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Does technology fail us?

Based on a recent interview Bill Desowitz did with Wally Pfister (Transcendence), Marc ponders the question whether technology actually fails us.

I just read an interview Bill Desowitz did with DP-turned-director Wally Pfister ("Transcendence") for Indiewire. 

Wally said something that made me think. 

I quote:

"The technology discussion is very relevant," Pfister suggests. "I have documents I can't read now. I recently went into my pre-production folder for 'Memento,' which is 1999, and I found my old shot list and equipment list. And I double-clicked it and it was all gibberish. So trying to find software that is current that can translate these documents that were created on AppleWorks [is a problem]. It's the same with film. And this is where I think technology fails us. I can still put my 1968 copy of 'Sgt. Pepper's' on my turntable and listen to it anytime I want. However, I can't open up that file."

Pfister is an excellent cinematographer and a very competent director,  but his logic here simply escapes me. 

Is using newer digital technology to try and read older technology a problem? Yes, of course. But trying to put your analog 8-track tape from 1978 into your "modern" Sony walkman in 1982 would not work either. Pfister's example works for him, because he uses old technology (record player) to play old technology (the record). If you open the AppleWorks file today on a Mac from 2007 (that's when the software was discontinued), the file would of course still work as well. 

But I'd like to keep following that logic to its conclusion, which is in essence "analog technology is good, because it still works and will keep working". At first I thought that's a statement I could agree with in some cases. But then I tried to find cases to apply this to, and noticed that it's actually wrong in so many ways. 

Technology is and always has been undergoing an evolutionary process similar to our own. And not unlike the evolution of the DNA that now make up the building blocks of who we are as humans,  the "DNA"  of our Technology has mutated,  split, occasionally veered off into dead ends, but eventually lead to astonishing results, and it keeps doing that. That goes for both analog and digital tech.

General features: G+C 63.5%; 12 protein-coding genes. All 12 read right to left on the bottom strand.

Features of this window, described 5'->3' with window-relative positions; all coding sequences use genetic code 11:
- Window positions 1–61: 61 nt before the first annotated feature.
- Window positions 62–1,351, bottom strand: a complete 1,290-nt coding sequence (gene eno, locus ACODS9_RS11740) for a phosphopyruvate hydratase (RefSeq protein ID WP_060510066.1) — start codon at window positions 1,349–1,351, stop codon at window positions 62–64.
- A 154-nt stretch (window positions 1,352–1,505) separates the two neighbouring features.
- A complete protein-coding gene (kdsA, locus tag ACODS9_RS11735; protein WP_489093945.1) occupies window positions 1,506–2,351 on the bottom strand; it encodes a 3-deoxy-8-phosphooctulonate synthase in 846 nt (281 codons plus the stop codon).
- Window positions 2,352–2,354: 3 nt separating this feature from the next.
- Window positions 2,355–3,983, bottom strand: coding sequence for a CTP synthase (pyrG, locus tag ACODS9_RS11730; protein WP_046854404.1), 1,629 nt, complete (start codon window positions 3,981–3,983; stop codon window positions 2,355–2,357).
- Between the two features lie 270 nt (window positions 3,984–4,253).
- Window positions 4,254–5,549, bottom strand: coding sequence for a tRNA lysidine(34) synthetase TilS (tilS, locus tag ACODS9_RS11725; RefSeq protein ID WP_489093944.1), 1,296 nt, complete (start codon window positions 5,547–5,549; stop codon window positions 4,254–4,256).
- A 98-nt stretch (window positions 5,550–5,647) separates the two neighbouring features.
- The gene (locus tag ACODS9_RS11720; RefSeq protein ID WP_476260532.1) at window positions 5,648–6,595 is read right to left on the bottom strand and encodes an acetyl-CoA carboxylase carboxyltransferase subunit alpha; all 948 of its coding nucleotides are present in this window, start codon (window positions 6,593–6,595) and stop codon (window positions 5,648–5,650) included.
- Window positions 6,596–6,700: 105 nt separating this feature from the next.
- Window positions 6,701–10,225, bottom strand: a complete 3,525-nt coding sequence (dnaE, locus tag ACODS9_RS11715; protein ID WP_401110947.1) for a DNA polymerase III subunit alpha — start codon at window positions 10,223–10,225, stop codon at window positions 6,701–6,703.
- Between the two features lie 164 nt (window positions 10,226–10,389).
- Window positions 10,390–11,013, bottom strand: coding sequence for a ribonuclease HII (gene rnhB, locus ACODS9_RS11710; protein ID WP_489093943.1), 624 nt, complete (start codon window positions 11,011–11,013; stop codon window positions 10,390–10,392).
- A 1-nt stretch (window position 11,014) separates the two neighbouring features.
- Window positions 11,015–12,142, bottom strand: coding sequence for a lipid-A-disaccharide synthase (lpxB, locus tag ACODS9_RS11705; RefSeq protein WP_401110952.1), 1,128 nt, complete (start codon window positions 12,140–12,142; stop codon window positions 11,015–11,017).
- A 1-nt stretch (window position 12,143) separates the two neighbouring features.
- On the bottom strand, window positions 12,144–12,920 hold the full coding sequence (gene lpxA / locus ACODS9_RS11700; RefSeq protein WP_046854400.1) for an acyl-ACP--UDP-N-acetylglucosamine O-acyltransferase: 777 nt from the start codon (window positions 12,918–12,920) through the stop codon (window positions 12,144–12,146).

There are many reasons to argue against certain technologies,  but backwards incompatibility is probably the least valid argument of them all.  Wally's iPhone (1) software will not be compatible with his iPhone 12 in a few years.  Maybe using an analog rotary phone instead should be the answer? For some reason,  I doubt it. 

A horse saddle made in the 1800s will still fit on today's horse. A car seat from a Model T will not fit into a 2015 Ford Mustang. I can't feed it hay either. Is that a good reason to argue against motorcycles or cars?  Is a hammer really better than an automated nail gun, because you can use pretty much any nail with a hammer, but only special ones with a nailgun? Let me know what you think when you've built a house that way.

I for one am happy that I am able to fly around the world on a jet-engine powered aircraft, and not have to spend months on a sailing ship.  I am also well aware that the jet plane is by far not perfect technology,  and exacerbates the greenhouse effect. But I do not believe that the answer to that is to abandon travel and stay at home, but rather to use and embrace that technology, so we can learn to advance it, make it better, safer, cleaner, cheaper, faster, and get to a state where that plane uses clean energy to propel it forward. That is the essence of science and progress, and I believe that is also the essence of the human spirit. 

That was the spirit of Thomas Edison when he invented the phonograph, or of the brilliant color scientists at Kodak,  when they strove to make film better, turn black and white into color and invent T-grain emulsion to turn high grain and low sensitivity around, to make film the medium that Wally is actually referring to. 

I don't think that technology fails us. But I do think every piece of technology can be improved, absolutely. So for myself, I choose to honor and celebrate Edison's spirit by embracing innovation and progress, and dedicate my time and resources to implement, test and improve as many inventions as possible, and move them - and hopefully us all - forward in our evolutionary efforts. 

By the way,  I typed this on my Android phone. Chew on that, rotary phone. 

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